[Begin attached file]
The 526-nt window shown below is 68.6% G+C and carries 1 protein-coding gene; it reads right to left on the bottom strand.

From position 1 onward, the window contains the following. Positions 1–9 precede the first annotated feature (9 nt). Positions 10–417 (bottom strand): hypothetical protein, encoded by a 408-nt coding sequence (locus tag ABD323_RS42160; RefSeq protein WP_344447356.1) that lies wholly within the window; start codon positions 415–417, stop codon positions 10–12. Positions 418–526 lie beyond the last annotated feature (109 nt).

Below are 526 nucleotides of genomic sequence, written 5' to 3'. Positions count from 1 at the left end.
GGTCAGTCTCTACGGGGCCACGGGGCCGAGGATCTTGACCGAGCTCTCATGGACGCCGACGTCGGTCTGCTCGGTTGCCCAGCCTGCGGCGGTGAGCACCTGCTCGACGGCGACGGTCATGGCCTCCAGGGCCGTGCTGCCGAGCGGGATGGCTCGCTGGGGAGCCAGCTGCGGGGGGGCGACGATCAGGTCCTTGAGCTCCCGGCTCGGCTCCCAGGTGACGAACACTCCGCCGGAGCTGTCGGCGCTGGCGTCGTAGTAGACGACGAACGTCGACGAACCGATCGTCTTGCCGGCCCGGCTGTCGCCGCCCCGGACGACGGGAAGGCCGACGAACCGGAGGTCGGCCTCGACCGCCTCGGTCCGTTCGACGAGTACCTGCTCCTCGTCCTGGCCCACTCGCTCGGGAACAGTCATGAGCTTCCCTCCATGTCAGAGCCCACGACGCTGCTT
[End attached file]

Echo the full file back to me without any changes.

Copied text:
The 526-nt window shown below is 68.6% G+C and carries 1 protein-coding gene; it reads right to left on the bottom strand.

From position 1 onward, the window contains the following. Positions 1–9 precede the first annotated feature (9 nt). Positions 10–417 (bottom strand): hypothetical protein, encoded by a 408-nt coding sequence (locus tag ABD323_RS42160; RefSeq protein WP_344447356.1) that lies wholly within the window; start codon positions 415–417, stop codon positions 10–12. Positions 418–526 lie beyond the last annotated feature (109 nt).

Below are 526 nucleotides of genomic sequence, written 5' to 3'. Positions count from 1 at the left end.
GGTCAGTCTCTACGGGGCCACGGGGCCGAGGATCTTGACCGAGCTCTCATGGACGCCGACGTCGGTCTGCTCGGTTGCCCAGCCTGCGGCGGTGAGCACCTGCTCGACGGCGACGGTCATGGCCTCCAGGGCCGTGCTGCCGAGCGGGATGGCTCGCTGGGGAGCCAGCTGCGGGGGGGCGACGATCAGGTCCTTGAGCTCCCGGCTCGGCTCCCAGGTGACGAACACTCCGCCGGAGCTGTCGGCGCTGGCGTCGTAGTAGACGACGAACGTCGACGAACCGATCGTCTTGCCGGCCCGGCTGTCGCCGCCCCGGACGACGGGAAGGCCGACGAACCGGAGGTCGGCCTCGACCGCCTCGGTCCGTTCGACGAGTACCTGCTCCTCGTCCTGGCCCACTCGCTCGGGAACAGTCATGAGCTTCCCTCCATGTCAGAGCCCACGACGCTGCTT